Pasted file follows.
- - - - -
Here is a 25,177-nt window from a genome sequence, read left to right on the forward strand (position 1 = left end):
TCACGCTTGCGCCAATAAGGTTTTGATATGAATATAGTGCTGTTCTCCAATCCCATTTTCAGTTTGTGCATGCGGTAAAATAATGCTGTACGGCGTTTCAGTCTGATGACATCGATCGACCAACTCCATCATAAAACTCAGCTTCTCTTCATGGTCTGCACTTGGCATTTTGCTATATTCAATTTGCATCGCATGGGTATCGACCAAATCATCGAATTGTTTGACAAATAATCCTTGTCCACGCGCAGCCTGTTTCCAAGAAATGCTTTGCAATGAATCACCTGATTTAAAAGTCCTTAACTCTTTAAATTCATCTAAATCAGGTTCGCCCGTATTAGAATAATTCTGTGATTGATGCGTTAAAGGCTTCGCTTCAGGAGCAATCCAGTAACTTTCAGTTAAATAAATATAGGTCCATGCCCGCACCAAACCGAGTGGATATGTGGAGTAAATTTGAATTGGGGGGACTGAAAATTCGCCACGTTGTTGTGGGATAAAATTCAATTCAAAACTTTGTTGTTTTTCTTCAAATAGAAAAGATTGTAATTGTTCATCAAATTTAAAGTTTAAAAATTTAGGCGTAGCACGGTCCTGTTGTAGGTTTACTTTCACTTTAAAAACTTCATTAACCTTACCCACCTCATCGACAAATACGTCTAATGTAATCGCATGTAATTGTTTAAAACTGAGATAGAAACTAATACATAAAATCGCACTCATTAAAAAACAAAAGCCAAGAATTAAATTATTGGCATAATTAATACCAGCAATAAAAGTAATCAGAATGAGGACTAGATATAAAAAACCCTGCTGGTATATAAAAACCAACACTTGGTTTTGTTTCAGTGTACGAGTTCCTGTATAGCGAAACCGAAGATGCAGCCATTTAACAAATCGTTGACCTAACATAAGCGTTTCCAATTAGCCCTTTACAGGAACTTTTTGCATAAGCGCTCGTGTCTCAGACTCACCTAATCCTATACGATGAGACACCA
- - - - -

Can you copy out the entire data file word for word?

Here is a 25,177-nt window from a genome sequence, read left to right on the forward strand (position 1 = left end):
TCACGCTTGCGCCAATAAGGTTTTGATATGAATATAGTGCTGTTCTCCAATCCCATTTTCAGTTTGTGCATGCGGTAAAATAATGCTGTACGGCGTTTCAGTCTGATGACATCGATCGACCAACTCCATCATAAAACTCAGCTTCTCTTCATGGTCTGCACTTGGCATTTTGCTATATTCAATTTGCATCGCATGGGTATCGACCAAATCATCGAATTGTTTGACAAATAATCCTTGTCCACGCGCAGCCTGTTTCCAAGAAATGCTTTGCAATGAATCACCTGATTTAAAAGTCCTTAACTCTTTAAATTCATCTAAATCAGGTTCGCCCGTATTAGAATAATTCTGTGATTGATGCGTTAAAGGCTTCGCTTCAGGAGCAATCCAGTAACTTTCAGTTAAATAAATATAGGTCCATGCCCGCACCAAACCGAGTGGATATGTGGAGTAAATTTGAATTGGGGGGACTGAAAATTCGCCACGTTGTTGTGGGATAAAATTCAATTCAAAACTTTGTTGTTTTTCTTCAAATAGAAAAGATTGTAATTGTTCATCAAATTTAAAGTTTAAAAATTTAGGCGTAGCACGGTCCTGTTGTAGGTTTACTTTCACTTTAAAAACTTCATTAACCTTACCCACCTCATCGACAAATACGTCTAATGTAATCGCATGTAATTGTTTAAAACTGAGATAGAAACTAATACATAAAATCGCACTCATTAAAAAACAAAAGCCAAGAATTAAATTATTGGCATAATTAATACCAGCAATAAAAGTAATCAGAATGAGGACTAGATATAAAAAACCCTGCTGGTATATAAAAACCAACACTTGGTTTTGTTTCAGTGTACGAGTTCCTGTATAGCGAAACCGAAGATGCAGCCATTTAACAAATCGTTGACCTAACATAAGCGTTTCCAATTAGCCCTTTACAGGAACTTTTTGCATAAGCGCTCGTGTCTCAGACTCACCTAATCCTATACGATGAGACACCA